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Islington school’s self-defence lessons for 7-year-olds

Pupils learn how to combat knife attacks in bid to tackle ‘fear culture’

01 November, 2019 — By Calum Fraser

Copenhagen pupils Aaryan, 7, and Eyad, 8, learning self-defence techniques

A PRIMARY school is teaching children as young as seven self-defence tactics in case of a knife attack in a bid to tackle a “fear culture” which prevents their parents from allowing them to go to the park.

Copenhagen Primary School invited a mixed martial arts expert and a charity battling the causes of knife crime to speak to pupils from Years 3 to 6 on Wednesday.

The children, aged seven to 10, learnt what was best to do if approached by someone ­carrying a knife and they were given talks about how to chose a “better path”.

Amardeep Panesar, headteacher at the Treaty Road school, said: “In our Copenhagen community, the parents have a fear culture and don’t let children out. Even in terms of going to the local park, it is a frightening event for them and I am not surprised.

“So in terms of educating the children, we need to teach these kinds of techniques to survive so that they can enjoy all the things that other children enjoy.”

From left: Give Back London charity founders Ejiro Okosieme and Chiney Foog; martial arts expert Yan Sophokleous; and Simon Carson from the Met Police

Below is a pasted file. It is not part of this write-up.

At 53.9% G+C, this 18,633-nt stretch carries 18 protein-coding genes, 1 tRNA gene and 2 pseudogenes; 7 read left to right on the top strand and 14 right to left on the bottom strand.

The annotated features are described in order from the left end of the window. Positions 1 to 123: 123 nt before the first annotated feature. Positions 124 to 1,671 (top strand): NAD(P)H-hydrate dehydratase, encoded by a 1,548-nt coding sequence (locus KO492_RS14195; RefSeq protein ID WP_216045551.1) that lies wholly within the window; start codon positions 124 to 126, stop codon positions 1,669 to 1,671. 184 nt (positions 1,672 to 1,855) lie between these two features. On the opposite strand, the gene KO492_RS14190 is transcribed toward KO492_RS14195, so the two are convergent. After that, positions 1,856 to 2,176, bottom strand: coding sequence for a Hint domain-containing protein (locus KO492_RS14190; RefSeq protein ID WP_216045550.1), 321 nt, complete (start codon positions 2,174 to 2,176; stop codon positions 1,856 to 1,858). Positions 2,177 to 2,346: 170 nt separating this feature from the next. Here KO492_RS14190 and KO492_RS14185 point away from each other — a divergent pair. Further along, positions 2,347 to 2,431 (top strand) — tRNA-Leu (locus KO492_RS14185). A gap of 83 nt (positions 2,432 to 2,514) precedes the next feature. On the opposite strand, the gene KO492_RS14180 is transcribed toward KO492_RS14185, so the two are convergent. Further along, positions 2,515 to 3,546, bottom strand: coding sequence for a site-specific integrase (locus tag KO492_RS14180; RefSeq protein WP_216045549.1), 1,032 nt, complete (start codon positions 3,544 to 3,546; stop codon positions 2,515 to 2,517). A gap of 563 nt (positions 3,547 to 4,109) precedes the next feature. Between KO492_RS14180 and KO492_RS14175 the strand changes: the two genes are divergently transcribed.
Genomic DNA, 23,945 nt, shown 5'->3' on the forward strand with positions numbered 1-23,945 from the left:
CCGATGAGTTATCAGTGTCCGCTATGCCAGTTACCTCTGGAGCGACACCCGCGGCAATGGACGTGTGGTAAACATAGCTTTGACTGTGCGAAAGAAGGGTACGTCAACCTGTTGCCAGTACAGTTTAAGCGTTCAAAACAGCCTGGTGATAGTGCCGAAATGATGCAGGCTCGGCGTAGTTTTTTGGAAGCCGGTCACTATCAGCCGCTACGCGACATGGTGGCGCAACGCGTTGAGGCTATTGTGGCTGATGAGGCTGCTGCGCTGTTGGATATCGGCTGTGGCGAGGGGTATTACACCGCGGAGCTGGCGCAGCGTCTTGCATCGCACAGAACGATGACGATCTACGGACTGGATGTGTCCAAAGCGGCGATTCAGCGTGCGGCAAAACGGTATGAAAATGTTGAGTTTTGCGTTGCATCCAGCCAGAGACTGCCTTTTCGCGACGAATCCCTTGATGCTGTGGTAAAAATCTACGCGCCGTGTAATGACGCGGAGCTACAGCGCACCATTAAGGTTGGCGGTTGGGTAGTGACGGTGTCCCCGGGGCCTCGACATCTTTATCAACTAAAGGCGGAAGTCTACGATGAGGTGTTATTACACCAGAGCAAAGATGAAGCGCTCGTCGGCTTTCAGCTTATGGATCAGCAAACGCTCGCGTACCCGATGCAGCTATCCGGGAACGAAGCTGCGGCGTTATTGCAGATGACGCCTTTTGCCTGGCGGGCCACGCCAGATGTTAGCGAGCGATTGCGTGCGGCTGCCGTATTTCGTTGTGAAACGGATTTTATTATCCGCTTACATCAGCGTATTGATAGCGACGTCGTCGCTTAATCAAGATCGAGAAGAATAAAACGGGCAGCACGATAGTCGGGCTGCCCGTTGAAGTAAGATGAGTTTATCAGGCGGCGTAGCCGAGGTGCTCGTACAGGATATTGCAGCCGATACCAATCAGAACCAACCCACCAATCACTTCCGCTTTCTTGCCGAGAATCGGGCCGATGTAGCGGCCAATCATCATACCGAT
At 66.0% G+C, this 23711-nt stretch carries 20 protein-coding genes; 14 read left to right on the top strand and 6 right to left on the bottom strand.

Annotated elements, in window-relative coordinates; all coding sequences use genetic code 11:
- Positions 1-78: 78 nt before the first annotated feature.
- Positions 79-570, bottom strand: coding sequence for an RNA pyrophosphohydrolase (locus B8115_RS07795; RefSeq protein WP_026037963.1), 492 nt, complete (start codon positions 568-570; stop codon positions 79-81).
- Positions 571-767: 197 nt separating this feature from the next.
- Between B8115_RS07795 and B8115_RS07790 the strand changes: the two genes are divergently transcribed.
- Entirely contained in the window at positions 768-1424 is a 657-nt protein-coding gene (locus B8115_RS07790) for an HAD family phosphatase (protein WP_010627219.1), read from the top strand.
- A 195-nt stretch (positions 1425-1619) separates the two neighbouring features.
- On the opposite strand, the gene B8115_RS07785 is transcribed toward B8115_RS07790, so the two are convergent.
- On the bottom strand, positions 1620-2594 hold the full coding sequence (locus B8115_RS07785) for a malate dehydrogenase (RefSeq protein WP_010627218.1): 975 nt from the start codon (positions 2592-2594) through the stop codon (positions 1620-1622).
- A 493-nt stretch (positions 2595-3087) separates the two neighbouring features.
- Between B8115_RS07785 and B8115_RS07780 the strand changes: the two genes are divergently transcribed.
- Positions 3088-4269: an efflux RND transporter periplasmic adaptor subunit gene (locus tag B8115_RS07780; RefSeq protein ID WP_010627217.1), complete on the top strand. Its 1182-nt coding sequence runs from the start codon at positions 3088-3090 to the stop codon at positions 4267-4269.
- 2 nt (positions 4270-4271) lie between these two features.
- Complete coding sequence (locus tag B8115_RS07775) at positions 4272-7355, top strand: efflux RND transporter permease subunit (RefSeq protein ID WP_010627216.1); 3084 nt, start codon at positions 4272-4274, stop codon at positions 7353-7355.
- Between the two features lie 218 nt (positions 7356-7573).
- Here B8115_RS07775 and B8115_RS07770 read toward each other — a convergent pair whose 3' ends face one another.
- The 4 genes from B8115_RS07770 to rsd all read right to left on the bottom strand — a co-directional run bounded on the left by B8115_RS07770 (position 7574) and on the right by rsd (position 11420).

The school, off Caledonian Road, has been transformed under Ms Panesar’s leadership into an Ofsted-rated “good” school, after it received an “inadequate” rating in all categories in 2013. Many of its pupils come from the Caledonian Road area. The community was devastated earlier this year when 17-year-old Nedim Bilgin was stabbed to death near Tilloch Street.

Ms Panesar added: “To me there is a fear factor in this particular community, they are absolutely frightened to let their children out and these children could be losing part of their childhood.”

The knife-crime event was organised by the Give Back London (GBL) charity. They brought in mixed martial arts expert Yan Sophokleous who taught the children to hit an attacker in the private parts and run away if someone puts a knife to your neck.

Mr Sophokleous said: “Adults forget how much these children know. When I was growing up, every day something happened. You have an older brother or cousins, you have heard stories you shouldn’t have heard, maybe you should have been asleep, a knife came out. That becomes part of your reality.”

Ejiro Okosieme, who co-founded GBL, said: “Year 5 and 6 is basically the starting point to children’s transition to what could be a bad path. If we can stop it there, we could save lives.”

Fellow GBL founder Chiney Foong said: “It’s unfortunate that we have to come in at this age but we want to get them before they get to an age where they already are involved in crime.”

Simon Carson, of the Met Police, also spoke to the children at the school. He said: “The amount of young people who are being stabbed, there are going to be children here who have siblings, cousins or friends on estates who have been caught up in knife-crime.”

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